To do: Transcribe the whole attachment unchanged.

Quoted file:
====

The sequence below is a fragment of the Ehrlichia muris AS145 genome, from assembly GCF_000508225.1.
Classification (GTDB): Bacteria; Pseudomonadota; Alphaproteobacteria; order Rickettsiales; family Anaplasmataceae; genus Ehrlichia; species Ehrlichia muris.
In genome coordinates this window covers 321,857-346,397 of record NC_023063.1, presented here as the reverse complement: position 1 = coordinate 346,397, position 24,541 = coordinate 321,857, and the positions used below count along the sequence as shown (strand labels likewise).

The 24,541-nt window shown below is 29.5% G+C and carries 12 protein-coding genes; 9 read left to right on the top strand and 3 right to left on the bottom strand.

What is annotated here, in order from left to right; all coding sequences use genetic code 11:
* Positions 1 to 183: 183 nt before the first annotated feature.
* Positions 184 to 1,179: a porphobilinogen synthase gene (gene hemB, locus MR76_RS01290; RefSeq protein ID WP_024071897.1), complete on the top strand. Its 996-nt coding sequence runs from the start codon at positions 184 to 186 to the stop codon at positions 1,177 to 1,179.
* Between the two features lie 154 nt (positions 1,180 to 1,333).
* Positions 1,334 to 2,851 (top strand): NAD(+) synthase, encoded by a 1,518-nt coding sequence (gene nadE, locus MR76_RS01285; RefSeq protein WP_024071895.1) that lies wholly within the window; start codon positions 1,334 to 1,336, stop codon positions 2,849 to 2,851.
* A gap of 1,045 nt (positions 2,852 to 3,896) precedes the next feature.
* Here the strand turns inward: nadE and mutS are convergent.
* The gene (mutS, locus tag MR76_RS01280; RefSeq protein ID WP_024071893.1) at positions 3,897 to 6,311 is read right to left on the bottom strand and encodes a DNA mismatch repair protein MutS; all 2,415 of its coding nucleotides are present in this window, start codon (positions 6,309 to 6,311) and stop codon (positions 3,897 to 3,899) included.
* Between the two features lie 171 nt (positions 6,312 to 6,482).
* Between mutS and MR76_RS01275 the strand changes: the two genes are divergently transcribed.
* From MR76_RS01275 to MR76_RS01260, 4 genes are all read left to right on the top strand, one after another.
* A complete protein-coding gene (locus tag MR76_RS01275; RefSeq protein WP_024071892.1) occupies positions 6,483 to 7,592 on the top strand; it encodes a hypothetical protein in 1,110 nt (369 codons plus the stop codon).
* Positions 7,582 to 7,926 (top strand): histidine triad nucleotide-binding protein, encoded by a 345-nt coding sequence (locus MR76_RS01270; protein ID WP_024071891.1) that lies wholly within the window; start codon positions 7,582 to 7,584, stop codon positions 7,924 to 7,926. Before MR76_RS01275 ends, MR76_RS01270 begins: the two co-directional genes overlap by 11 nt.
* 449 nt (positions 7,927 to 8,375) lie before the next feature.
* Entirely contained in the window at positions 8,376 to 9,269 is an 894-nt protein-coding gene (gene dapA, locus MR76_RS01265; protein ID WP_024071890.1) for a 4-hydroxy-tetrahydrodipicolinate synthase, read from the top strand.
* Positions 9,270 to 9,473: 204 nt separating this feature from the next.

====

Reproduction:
The sequence below is a fragment of the Ehrlichia muris AS145 genome, from assembly GCF_000508225.1.
Classification (GTDB): Bacteria; Pseudomonadota; Alphaproteobacteria; order Rickettsiales; family Anaplasmataceae; genus Ehrlichia; species Ehrlichia muris.
In genome coordinates this window covers 321,857-346,397 of record NC_023063.1, presented here as the reverse complement: position 1 = coordinate 346,397, position 24,541 = coordinate 321,857, and the positions used below count along the sequence as shown (strand labels likewise).

The 24,541-nt window shown below is 29.5% G+C and carries 12 protein-coding genes; 9 read left to right on the top strand and 3 right to left on the bottom strand.

What is annotated here, in order from left to right; all coding sequences use genetic code 11:
* Positions 1 to 183: 183 nt before the first annotated feature.
* Positions 184 to 1,179: a porphobilinogen synthase gene (gene hemB, locus MR76_RS01290; RefSeq protein ID WP_024071897.1), complete on the top strand. Its 996-nt coding sequence runs from the start codon at positions 184 to 186 to the stop codon at positions 1,177 to 1,179.
* Between the two features lie 154 nt (positions 1,180 to 1,333).
* Positions 1,334 to 2,851 (top strand): NAD(+) synthase, encoded by a 1,518-nt coding sequence (gene nadE, locus MR76_RS01285; RefSeq protein WP_024071895.1) that lies wholly within the window; start codon positions 1,334 to 1,336, stop codon positions 2,849 to 2,851.
* A gap of 1,045 nt (positions 2,852 to 3,896) precedes the next feature.
* Here the strand turns inward: nadE and mutS are convergent.
* The gene (mutS, locus tag MR76_RS01280; RefSeq protein ID WP_024071893.1) at positions 3,897 to 6,311 is read right to left on the bottom strand and encodes a DNA mismatch repair protein MutS; all 2,415 of its coding nucleotides are present in this window, start codon (positions 6,309 to 6,311) and stop codon (positions 3,897 to 3,899) included.
* Between the two features lie 171 nt (positions 6,312 to 6,482).
* Between mutS and MR76_RS01275 the strand changes: the two genes are divergently transcribed.
* From MR76_RS01275 to MR76_RS01260, 4 genes are all read left to right on the top strand, one after another.
* A complete protein-coding gene (locus tag MR76_RS01275; RefSeq protein WP_024071892.1) occupies positions 6,483 to 7,592 on the top strand; it encodes a hypothetical protein in 1,110 nt (369 codons plus the stop codon).
* Positions 7,582 to 7,926 (top strand): histidine triad nucleotide-binding protein, encoded by a 345-nt coding sequence (locus MR76_RS01270; protein ID WP_024071891.1) that lies wholly within the window; start codon positions 7,582 to 7,584, stop codon positions 7,924 to 7,926. Before MR76_RS01275 ends, MR76_RS01270 begins: the two co-directional genes overlap by 11 nt.
* 449 nt (positions 7,927 to 8,375) lie before the next feature.
* Entirely contained in the window at positions 8,376 to 9,269 is an 894-nt protein-coding gene (gene dapA, locus MR76_RS01265; protein ID WP_024071890.1) for a 4-hydroxy-tetrahydrodipicolinate synthase, read from the top strand.
* Positions 9,270 to 9,473: 204 nt separating this feature from the next.